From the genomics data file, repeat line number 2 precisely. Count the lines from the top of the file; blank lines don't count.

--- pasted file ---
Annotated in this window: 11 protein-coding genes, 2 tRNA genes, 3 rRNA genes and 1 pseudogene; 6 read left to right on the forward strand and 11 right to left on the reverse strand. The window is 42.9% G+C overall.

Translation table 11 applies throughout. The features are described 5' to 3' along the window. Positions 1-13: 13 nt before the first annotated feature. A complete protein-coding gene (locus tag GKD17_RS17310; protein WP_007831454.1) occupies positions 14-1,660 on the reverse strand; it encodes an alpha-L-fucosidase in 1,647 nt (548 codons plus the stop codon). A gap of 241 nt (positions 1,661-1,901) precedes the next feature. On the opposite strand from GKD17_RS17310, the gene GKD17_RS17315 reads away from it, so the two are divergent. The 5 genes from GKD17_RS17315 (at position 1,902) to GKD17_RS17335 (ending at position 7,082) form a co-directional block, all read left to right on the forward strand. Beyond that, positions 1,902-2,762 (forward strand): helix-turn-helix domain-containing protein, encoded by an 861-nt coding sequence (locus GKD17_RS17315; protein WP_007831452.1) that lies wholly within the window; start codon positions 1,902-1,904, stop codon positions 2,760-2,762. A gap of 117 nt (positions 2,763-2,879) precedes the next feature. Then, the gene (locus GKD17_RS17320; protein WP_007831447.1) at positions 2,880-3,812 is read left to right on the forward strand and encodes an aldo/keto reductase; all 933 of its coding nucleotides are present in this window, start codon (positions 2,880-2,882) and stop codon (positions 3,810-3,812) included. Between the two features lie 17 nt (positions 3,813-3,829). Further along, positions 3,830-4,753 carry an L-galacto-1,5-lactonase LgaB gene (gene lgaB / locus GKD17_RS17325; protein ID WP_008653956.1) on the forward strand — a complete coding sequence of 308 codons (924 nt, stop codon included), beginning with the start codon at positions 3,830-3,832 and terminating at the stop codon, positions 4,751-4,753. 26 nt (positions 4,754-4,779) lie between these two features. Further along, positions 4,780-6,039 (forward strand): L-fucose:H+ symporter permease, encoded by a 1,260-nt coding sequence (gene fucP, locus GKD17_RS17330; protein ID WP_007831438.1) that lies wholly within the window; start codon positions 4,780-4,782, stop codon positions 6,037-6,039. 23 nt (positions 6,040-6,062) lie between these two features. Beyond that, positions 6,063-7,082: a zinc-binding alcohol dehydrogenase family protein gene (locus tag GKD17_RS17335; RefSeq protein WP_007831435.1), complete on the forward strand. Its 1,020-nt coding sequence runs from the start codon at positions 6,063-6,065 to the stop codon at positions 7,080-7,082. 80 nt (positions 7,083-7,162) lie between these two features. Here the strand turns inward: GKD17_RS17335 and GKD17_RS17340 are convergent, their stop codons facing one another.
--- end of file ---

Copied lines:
Translation table 11 applies throughout. The features are described 5' to 3' along the window. Positions 1-13: 13 nt before the first annotated feature. A complete protein-coding gene (locus tag GKD17_RS17310; protein WP_007831454.1) occupies positions 14-1,660 on the reverse strand; it encodes an alpha-L-fucosidase in 1,647 nt (548 codons plus the stop codon). A gap of 241 nt (positions 1,661-1,901) precedes the next feature. On the opposite strand from GKD17_RS17310, the gene GKD17_RS17315 reads away from it, so the two are divergent. The 5 genes from GKD17_RS17315 (at position 1,902) to GKD17_RS17335 (ending at position 7,082) form a co-directional block, all read left to right on the forward strand. Beyond that, positions 1,902-2,762 (forward strand): helix-turn-helix domain-containing protein, encoded by an 861-nt coding sequence (locus GKD17_RS17315; protein WP_007831452.1) that lies wholly within the window; start codon positions 1,902-1,904, stop codon positions 2,760-2,762. A gap of 117 nt (positions 2,763-2,879) precedes the next feature. Then, the gene (locus GKD17_RS17320; protein WP_007831447.1) at positions 2,880-3,812 is read left to right on the forward strand and encodes an aldo/keto reductase; all 933 of its coding nucleotides are present in this window, start codon (positions 2,880-2,882) and stop codon (positions 3,810-3,812) included. Between the two features lie 17 nt (positions 3,813-3,829). Further along, positions 3,830-4,753 carry an L-galacto-1,5-lactonase LgaB gene (gene lgaB / locus GKD17_RS17325; protein ID WP_008653956.1) on the forward strand — a complete coding sequence of 308 codons (924 nt, stop codon included), beginning with the start codon at positions 3,830-3,832 and terminating at the stop codon, positions 4,751-4,753. 26 nt (positions 4,754-4,779) lie between these two features. Further along, positions 4,780-6,039 (forward strand): L-fucose:H+ symporter permease, encoded by a 1,260-nt coding sequence (gene fucP, locus GKD17_RS17330; protein ID WP_007831438.1) that lies wholly within the window; start codon positions 4,780-4,782, stop codon positions 6,037-6,039. 23 nt (positions 6,040-6,062) lie between these two features. Beyond that, positions 6,063-7,082: a zinc-binding alcohol dehydrogenase family protein gene (locus tag GKD17_RS17335; RefSeq protein WP_007831435.1), complete on the forward strand. Its 1,020-nt coding sequence runs from the start codon at positions 6,063-6,065 to the stop codon at positions 7,080-7,082. 80 nt (positions 7,083-7,162) lie between these two features. Here the strand turns inward: GKD17_RS17335 and GKD17_RS17340 are convergent, their stop codons facing one another.